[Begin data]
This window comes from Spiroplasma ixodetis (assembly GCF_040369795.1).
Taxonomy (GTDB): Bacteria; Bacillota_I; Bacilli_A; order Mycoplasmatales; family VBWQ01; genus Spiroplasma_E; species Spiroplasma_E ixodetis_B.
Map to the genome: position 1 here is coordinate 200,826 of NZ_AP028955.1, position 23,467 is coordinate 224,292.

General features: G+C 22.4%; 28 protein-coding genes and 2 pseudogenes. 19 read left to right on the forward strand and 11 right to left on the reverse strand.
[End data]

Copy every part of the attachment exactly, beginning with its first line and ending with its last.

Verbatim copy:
This window comes from Spiroplasma ixodetis (assembly GCF_040369795.1).
Taxonomy (GTDB): Bacteria; Bacillota_I; Bacilli_A; order Mycoplasmatales; family VBWQ01; genus Spiroplasma_E; species Spiroplasma_E ixodetis_B.
Map to the genome: position 1 here is coordinate 200,826 of NZ_AP028955.1, position 23,467 is coordinate 224,292.

General features: G+C 22.4%; 28 protein-coding genes and 2 pseudogenes. 19 read left to right on the forward strand and 11 right to left on the reverse strand.